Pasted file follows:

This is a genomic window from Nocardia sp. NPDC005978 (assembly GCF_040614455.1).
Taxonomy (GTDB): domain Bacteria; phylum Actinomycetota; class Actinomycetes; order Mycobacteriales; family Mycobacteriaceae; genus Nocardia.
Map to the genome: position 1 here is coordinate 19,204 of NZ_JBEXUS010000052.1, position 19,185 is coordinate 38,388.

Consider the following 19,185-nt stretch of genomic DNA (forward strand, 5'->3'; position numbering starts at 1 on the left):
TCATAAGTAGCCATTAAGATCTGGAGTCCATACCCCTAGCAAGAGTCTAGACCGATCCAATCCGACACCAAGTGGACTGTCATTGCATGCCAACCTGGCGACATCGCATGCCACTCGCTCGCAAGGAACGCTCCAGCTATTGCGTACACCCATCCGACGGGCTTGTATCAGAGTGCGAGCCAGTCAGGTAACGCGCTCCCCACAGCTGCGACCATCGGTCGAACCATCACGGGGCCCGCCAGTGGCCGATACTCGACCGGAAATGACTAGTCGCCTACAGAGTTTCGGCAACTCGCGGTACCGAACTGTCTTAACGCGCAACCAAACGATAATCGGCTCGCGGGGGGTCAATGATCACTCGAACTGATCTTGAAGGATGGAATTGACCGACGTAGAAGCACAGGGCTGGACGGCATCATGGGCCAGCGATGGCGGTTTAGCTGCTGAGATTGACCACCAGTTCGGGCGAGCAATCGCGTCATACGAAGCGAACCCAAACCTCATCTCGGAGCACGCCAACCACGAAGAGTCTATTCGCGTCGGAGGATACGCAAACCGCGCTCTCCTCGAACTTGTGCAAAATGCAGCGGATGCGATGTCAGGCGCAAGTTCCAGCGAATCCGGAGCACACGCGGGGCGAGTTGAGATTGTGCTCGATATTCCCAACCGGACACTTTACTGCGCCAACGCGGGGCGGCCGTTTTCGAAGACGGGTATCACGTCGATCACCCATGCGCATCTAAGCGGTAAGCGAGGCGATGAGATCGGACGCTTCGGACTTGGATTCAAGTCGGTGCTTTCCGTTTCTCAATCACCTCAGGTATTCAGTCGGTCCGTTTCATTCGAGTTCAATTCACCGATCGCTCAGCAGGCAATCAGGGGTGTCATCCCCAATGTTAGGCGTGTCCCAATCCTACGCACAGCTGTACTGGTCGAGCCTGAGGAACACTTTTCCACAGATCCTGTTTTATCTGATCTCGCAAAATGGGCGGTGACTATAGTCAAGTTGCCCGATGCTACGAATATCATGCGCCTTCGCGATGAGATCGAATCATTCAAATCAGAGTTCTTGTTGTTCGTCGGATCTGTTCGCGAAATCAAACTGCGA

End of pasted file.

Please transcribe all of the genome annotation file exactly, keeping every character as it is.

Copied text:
This is a genomic window from Nocardia sp. NPDC005978 (assembly GCF_040614455.1).
Taxonomy (GTDB): domain Bacteria; phylum Actinomycetota; class Actinomycetes; order Mycobacteriales; family Mycobacteriaceae; genus Nocardia.
Map to the genome: position 1 here is coordinate 19,204 of NZ_JBEXUS010000052.1, position 19,185 is coordinate 38,388.

Consider the following 19,185-nt stretch of genomic DNA (forward strand, 5'->3'; position numbering starts at 1 on the left):
TCATAAGTAGCCATTAAGATCTGGAGTCCATACCCCTAGCAAGAGTCTAGACCGATCCAATCCGACACCAAGTGGACTGTCATTGCATGCCAACCTGGCGACATCGCATGCCACTCGCTCGCAAGGAACGCTCCAGCTATTGCGTACACCCATCCGACGGGCTTGTATCAGAGTGCGAGCCAGTCAGGTAACGCGCTCCCCACAGCTGCGACCATCGGTCGAACCATCACGGGGCCCGCCAGTGGCCGATACTCGACCGGAAATGACTAGTCGCCTACAGAGTTTCGGCAACTCGCGGTACCGAACTGTCTTAACGCGCAACCAAACGATAATCGGCTCGCGGGGGGTCAATGATCACTCGAACTGATCTTGAAGGATGGAATTGACCGACGTAGAAGCACAGGGCTGGACGGCATCATGGGCCAGCGATGGCGGTTTAGCTGCTGAGATTGACCACCAGTTCGGGCGAGCAATCGCGTCATACGAAGCGAACCCAAACCTCATCTCGGAGCACGCCAACCACGAAGAGTCTATTCGCGTCGGAGGATACGCAAACCGCGCTCTCCTCGAACTTGTGCAAAATGCAGCGGATGCGATGTCAGGCGCAAGTTCCAGCGAATCCGGAGCACACGCGGGGCGAGTTGAGATTGTGCTCGATATTCCCAACCGGACACTTTACTGCGCCAACGCGGGGCGGCCGTTTTCGAAGACGGGTATCACGTCGATCACCCATGCGCATCTAAGCGGTAAGCGAGGCGATGAGATCGGACGCTTCGGACTTGGATTCAAGTCGGTGCTTTCCGTTTCTCAATCACCTCAGGTATTCAGTCGGTCCGTTTCATTCGAGTTCAATTCACCGATCGCTCAGCAGGCAATCAGGGGTGTCATCCCCAATGTTAGGCGTGTCCCAATCCTACGCACAGCTGTACTGGTCGAGCCTGAGGAACACTTTTCCACAGATCCTGTTTTATCTGATCTCGCAAAATGGGCGGTGACTATAGTCAAGTTGCCCGATGCTACGAATATCATGCGCCTTCGCGATGAGATCGAATCATTCAAATCAGAGTTCTTGTTGTTCGTCGGATCTGTTCGCGAAATCAAACTGCGA